Tag Archives: #cdnedchat

Teachers’ unions need to keep close to our social-justice roots

Poverty. Racism. Democracy. Aboriginal rights. Climate change. Many of us explore issues like these in our classrooms. It’s our responsibility as teachers to see that our students become caring, engaged members of society.

Teachers in Burnaby, BC make the connection between social justice and education funding in 2012. (Photo: Burnaby Teachers' Association blog)
Teachers in Burnaby, BC make the connection between social justice and education funding in 2012. (Photo: Burnaby Teachers’ Association blog)

In our unions, we also advocate for progressive change on issues like these. One of the my own union’s core beliefs is that promoting quality public education for all requires working for social justice.

Overall, how are we doing with that?  Continue reading Teachers’ unions need to keep close to our social-justice roots

Education debates are political, not just pedagogical

Back to basicsMy local paper recently published a series of articles lamenting Nova Scotian P-12 students’ performance on standardized math and literacy tests. At issue, reported author Frances Willick, is the use of modern teaching techniques such as “whole-language” learning for teaching reading and “discovery-based” learning for teaching math.

Willick’s sources, such as Mount Saint Vincent University (MSVU) education professor Jamie Metsala, say these modern methods have failed kids. Teachers should focus more on traditional techniques like phonics for teaching reading, and repetitive drills for teaching basic math.

All of us should welcome robust public debates on pedagogical techniques, and most of us in the education world do. After all, we want to do the best job we can at educating our kids.

Unfortunately, “crisis” articles like these are not very helpful. First, they sensationalize what is actually happening in our classrooms; and second, they ignore the political context of what is happening in our education system.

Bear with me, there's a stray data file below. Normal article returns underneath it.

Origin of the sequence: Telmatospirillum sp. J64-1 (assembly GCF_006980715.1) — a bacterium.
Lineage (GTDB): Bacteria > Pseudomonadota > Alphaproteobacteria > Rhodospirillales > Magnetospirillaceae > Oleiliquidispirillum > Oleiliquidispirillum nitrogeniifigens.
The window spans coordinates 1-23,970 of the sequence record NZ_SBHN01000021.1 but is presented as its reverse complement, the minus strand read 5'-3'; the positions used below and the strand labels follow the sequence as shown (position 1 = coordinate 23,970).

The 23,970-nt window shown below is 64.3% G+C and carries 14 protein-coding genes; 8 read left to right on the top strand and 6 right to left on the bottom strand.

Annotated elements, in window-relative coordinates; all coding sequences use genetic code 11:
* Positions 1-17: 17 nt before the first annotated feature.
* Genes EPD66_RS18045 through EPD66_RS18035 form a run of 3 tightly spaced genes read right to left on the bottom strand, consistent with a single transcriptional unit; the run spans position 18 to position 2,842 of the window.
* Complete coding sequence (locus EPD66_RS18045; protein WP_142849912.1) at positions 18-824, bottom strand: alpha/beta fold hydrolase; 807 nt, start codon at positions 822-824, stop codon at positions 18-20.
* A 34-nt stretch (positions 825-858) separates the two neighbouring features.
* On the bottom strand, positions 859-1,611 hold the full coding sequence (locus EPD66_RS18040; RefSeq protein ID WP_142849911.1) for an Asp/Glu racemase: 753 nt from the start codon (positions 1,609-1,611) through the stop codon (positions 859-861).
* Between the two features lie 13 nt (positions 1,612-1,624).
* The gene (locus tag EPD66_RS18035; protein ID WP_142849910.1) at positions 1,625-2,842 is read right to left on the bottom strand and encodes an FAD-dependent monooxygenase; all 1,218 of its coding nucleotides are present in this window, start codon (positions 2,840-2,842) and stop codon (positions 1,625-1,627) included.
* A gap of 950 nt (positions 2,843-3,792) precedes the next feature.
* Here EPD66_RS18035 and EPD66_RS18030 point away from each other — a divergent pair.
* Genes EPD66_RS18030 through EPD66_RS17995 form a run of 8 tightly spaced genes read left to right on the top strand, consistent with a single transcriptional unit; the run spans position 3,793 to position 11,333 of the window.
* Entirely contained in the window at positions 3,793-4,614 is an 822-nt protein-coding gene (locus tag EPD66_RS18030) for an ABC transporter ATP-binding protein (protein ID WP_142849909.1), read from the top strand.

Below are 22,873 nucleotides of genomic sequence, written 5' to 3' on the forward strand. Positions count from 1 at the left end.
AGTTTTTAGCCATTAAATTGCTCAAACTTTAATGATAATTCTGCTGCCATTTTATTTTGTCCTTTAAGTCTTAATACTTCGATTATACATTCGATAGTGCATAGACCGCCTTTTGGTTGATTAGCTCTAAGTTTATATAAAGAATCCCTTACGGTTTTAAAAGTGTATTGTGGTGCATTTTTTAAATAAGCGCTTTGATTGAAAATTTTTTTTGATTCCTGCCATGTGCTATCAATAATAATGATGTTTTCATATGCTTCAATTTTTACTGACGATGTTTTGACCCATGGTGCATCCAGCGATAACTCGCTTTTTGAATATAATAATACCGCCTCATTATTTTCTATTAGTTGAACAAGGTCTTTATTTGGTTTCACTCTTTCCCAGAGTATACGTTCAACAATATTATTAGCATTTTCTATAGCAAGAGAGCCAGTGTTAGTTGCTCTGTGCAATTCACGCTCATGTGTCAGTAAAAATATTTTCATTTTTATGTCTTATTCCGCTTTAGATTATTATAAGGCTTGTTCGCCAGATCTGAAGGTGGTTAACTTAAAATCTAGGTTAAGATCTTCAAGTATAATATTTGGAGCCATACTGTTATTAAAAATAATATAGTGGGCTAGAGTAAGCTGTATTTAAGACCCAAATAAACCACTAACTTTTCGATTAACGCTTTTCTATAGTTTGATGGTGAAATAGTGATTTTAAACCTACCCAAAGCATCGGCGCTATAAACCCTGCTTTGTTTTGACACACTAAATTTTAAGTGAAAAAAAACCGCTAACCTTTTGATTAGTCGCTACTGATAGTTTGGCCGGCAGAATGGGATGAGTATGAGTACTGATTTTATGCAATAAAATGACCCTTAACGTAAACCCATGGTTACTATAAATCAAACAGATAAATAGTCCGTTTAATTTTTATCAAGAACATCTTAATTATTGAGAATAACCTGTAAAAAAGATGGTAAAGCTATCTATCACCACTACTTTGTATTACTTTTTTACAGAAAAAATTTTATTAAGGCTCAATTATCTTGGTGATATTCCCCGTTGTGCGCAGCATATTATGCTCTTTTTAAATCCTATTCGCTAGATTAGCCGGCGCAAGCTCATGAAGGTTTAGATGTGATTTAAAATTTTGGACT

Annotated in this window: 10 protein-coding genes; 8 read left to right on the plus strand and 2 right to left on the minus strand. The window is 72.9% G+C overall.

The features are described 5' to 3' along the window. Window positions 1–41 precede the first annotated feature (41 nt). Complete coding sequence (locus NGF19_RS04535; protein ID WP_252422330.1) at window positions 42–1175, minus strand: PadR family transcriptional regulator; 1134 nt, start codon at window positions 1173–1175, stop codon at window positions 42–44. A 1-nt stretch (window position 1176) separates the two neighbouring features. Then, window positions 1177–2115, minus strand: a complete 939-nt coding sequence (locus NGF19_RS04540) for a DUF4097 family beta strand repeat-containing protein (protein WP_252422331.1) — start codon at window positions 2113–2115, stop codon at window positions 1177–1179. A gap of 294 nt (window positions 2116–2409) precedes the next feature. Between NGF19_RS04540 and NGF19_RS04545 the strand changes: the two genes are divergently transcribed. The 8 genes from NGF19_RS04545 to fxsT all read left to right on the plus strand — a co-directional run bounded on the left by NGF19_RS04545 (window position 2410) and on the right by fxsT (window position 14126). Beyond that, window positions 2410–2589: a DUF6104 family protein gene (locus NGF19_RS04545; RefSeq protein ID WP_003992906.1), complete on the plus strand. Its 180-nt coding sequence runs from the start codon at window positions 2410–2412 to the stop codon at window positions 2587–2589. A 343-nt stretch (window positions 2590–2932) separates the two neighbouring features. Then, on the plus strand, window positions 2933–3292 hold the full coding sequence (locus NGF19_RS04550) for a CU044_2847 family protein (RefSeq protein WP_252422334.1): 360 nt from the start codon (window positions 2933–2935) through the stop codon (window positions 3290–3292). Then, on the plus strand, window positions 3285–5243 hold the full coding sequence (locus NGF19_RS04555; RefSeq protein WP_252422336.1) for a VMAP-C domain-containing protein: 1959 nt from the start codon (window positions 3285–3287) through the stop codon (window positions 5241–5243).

Continue reading Education debates are political, not just pedagogical

More questions for Teach For Canada

Before I wrote my last post expressing my skepticism about Teach For Canada, I wrote to the contact address on its website to ask a few questions. Information on the website seemed sparse, and I didn’t want to risk misrepresenting the organization. Continue reading More questions for Teach For Canada

Teach For Canada can only make things worse

Have you heard of Teach For Canada? It’s a new project spearheaded by Nova Scotian Kyle Hill, a Rhodes scholar and business consultant; and Vancouver-born Adam Goldenberg, former speechwriter for Michael Ignatieff and fellow at Yale law school.

Hill and Goldenberg want to address “educational inequality” in Canada, i.e. “[f]unding gaps, infrastructure deficiencies, and rapid teacher turnover” in rural and Aboriginal communities. Their solution? A program that would send university graduates (from any degree program) to work as schoolteachers for two years in these communities. Hill and Goldenberg hope to attract “some of Canada’s top graduates – our country’s future leaders” to their program, who would take their places in classrooms following a summer-long training period.

Continue reading Teach For Canada can only make things worse